Charles Darwin was a young, British naturalist when he came forth with the renowned theory of biological evolution through natural selection. He defined evolution as a process where species change over time, and they produce new species who all share the same ancestor.
The mechanism that Charles Darwin proposed happens during evolution was natural selection. This basically meant that since resources are limited in nature, creatures with heritable characteristics that favor reproduction and survival always tend to leave behind more offspring compared to their counterparts, causing the trait to increase in occurrence throughout generations.
Let us take a closer look at his theory of evolution. The basic idea behind Darwin’s biological evolution is that species of organisms and populations will change over time.
As I mentioned in the preceding section, Darwin wrote and published a controversial and influential book in the 1850s. This book was titled “On the Origin of Species.” In the book, Darwin proposed that organisms and species evolve (or as he stated it, “they undergo ancestry with modification”) and that all living creatures can trace their ancestry to the same ancestor.
Darwin also proposed a specific mechanism that aids in evolution, i.e. natural selection.
In this section of the content, we will take a closer look at how Darwin’s visit to Galapagos aided in these ideas. Let us start with his voyage of the Beagle.
Through his seminal book, Darwin set forward his ideas regarding natural selection and evolution. He largely based these ideas on his direct observations through his travels around the world.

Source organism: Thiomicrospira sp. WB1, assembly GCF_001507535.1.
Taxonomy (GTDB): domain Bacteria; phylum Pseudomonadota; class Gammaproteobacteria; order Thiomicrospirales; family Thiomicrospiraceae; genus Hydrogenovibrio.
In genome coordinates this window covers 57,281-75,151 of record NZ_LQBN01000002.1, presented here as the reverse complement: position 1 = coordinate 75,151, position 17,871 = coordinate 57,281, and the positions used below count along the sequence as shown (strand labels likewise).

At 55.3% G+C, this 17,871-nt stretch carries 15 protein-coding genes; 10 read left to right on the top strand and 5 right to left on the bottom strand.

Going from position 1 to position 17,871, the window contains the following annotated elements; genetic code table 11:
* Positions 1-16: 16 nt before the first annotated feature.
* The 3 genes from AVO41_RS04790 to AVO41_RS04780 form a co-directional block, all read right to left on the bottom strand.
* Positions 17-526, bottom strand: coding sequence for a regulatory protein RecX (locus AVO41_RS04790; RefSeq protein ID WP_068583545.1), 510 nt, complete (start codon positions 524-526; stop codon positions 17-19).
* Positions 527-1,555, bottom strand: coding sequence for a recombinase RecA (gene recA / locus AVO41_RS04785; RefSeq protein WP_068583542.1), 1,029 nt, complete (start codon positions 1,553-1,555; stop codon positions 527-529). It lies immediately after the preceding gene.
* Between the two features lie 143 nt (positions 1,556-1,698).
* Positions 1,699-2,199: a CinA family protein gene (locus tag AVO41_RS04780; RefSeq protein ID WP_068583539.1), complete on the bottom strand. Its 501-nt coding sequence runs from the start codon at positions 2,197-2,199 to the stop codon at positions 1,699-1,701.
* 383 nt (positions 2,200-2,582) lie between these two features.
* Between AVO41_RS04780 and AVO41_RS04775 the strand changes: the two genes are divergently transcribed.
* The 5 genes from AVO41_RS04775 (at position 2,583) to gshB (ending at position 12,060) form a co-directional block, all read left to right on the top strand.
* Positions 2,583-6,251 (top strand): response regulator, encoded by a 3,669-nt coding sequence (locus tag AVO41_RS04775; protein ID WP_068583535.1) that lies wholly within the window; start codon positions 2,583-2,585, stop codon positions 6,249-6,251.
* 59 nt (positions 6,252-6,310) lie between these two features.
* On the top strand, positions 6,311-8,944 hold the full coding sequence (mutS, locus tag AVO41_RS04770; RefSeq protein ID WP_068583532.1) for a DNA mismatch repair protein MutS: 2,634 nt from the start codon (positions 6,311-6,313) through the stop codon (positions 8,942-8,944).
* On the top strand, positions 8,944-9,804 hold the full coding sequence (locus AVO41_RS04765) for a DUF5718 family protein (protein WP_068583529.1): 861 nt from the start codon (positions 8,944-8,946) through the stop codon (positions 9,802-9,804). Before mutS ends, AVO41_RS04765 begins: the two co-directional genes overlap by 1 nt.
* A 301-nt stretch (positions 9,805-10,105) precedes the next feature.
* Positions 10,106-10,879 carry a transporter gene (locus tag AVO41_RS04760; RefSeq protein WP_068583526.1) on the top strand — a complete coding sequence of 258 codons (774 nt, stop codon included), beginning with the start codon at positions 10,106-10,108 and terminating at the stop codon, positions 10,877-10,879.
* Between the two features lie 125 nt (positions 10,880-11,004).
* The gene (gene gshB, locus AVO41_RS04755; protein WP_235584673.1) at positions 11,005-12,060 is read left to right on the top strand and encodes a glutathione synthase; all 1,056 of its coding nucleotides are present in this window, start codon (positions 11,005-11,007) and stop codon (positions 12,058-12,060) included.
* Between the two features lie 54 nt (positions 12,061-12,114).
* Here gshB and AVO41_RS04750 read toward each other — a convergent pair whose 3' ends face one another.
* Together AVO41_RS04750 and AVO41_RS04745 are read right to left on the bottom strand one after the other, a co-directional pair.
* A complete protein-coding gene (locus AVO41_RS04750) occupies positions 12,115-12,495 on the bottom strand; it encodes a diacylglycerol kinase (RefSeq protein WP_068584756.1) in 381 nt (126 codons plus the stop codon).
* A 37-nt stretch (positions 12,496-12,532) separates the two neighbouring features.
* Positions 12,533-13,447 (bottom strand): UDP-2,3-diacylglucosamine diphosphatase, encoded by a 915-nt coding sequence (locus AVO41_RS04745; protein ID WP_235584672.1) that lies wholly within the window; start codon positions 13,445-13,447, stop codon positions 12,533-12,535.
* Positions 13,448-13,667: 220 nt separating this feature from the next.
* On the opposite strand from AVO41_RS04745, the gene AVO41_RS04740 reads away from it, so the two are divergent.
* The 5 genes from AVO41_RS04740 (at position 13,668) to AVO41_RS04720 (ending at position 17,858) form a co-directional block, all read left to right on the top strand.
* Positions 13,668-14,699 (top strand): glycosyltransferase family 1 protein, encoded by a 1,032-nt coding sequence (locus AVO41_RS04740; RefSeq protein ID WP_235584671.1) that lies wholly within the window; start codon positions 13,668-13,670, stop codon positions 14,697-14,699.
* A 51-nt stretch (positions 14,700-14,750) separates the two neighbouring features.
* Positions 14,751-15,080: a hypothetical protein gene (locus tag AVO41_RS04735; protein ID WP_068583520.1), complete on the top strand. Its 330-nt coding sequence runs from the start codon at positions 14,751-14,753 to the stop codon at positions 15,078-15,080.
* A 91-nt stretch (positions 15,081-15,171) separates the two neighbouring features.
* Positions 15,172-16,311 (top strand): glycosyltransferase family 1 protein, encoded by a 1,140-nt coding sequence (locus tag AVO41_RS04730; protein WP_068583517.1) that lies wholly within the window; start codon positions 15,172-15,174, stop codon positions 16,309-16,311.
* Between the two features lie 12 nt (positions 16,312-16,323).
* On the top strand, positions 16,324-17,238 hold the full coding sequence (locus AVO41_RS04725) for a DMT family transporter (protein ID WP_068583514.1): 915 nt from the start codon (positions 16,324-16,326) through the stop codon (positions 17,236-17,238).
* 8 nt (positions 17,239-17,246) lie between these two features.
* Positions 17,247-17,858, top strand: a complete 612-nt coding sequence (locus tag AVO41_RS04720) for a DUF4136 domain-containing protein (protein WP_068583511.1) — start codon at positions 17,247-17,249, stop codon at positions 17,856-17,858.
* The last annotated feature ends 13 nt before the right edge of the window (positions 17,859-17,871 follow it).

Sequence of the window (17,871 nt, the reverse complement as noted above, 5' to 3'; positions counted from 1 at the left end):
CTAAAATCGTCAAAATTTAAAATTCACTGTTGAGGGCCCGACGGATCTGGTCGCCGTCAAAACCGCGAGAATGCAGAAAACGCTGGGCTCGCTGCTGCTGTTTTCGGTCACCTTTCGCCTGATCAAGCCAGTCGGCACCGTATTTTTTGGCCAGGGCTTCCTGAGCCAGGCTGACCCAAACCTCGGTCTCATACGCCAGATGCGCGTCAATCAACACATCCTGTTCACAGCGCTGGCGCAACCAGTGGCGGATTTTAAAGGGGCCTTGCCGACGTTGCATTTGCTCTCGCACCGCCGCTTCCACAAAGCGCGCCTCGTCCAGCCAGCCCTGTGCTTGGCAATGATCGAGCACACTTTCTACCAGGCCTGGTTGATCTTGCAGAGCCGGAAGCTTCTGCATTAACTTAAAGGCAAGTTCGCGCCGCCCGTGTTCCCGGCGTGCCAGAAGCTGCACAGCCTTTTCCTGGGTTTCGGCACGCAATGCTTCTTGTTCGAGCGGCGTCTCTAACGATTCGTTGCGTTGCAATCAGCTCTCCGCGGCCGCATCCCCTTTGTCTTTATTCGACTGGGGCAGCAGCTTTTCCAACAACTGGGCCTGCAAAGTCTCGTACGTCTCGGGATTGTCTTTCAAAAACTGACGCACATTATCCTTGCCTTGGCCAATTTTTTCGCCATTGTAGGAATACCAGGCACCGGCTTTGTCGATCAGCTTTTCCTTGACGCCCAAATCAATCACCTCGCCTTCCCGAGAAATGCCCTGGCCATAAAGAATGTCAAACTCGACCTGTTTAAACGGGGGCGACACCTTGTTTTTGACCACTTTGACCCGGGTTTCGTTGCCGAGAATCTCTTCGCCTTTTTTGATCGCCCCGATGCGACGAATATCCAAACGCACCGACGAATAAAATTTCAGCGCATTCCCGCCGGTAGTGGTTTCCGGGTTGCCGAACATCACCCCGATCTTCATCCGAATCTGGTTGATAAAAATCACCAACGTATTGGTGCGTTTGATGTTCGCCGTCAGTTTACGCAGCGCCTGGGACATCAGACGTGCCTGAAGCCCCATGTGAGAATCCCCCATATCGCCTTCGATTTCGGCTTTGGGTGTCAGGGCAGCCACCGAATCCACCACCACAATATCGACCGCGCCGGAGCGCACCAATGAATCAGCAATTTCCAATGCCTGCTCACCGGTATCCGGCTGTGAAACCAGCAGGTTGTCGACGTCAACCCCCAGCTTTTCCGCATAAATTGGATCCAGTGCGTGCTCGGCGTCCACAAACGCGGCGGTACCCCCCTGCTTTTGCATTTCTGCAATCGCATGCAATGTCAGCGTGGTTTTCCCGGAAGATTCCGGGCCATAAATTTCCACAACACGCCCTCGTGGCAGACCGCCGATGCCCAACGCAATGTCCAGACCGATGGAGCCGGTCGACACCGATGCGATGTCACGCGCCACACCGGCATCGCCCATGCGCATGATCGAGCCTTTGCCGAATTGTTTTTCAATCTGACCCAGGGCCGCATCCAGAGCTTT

From the year 1831 to 1836, he was a member of a survey expedition crew on board the ship HMS Beagle. This ship’s stops included the southern tip of Africa, Australia, and South America. During each expedition stop, Darwin had the chance to catalog and study the local animals and plants.
Throughout the course of his voyage, Darwin started to see an intriguing pattern in the features and distribution of living organisms. He notes that one of the most imperative patterns he noticed in regards to organism distribution was through studying his observations at the Galapagos Island situated off the coast of Ecuador.
Darwin realized that neighboring islands in the Galapagos featured similar, yet non-identical types of finches. In addition to that, he noted that every finch species was best suited for its role and environment.
For example, he realized that bird species that fed on large seeds boasted big, sturdy beaks, whereas those that fed on small insects had thin, piercing beaks. Furthermore, he noted that finches and other creatures living on the Galapagos Islands boasted similar characteristics, but they were completely different from those found elsewhere in the world.
The Galapagos Islands were all recently formed and volcanic in nature, Darwin thought. Which meant that the species dwelling on the island must
have migrated there from some other place. Those closest that resembled the animals on Galapagos Island were ones living on the mainland. But still, they were not similar in traits. Why? This was the single question that plagued Darwin the most.
Darwin did not figure out all this during his first trip. As a matter of fact, he did not even comprehend that all finches were related until he presented his specimens to another skilled bird biologist 8 years later. This new colleague and friend was Sir Joseph Hooker.
Progressively, however, Darwin came up with the idea that he could explain the pattern of correlated, yet different finches.
According to Darwin’s theory, the pattern would only make sense if the islands were populated by birds from Ecuador’s mainland long ago. He stated that on each island, the finches may have slowly adapted to the local environmental conditions. But this must have happened over lots of generations and a long period of time. This selection process may have led to the creation of one or all the distinct species on the island.
During his HMS Beagle voyage and years after, Charles Darwin refined and developed a set of ideas that can explain all the patterns he witnessed during his voyage. In his book “On the Origin of Species”, he outlines his two key ideas; natural selection and evolution.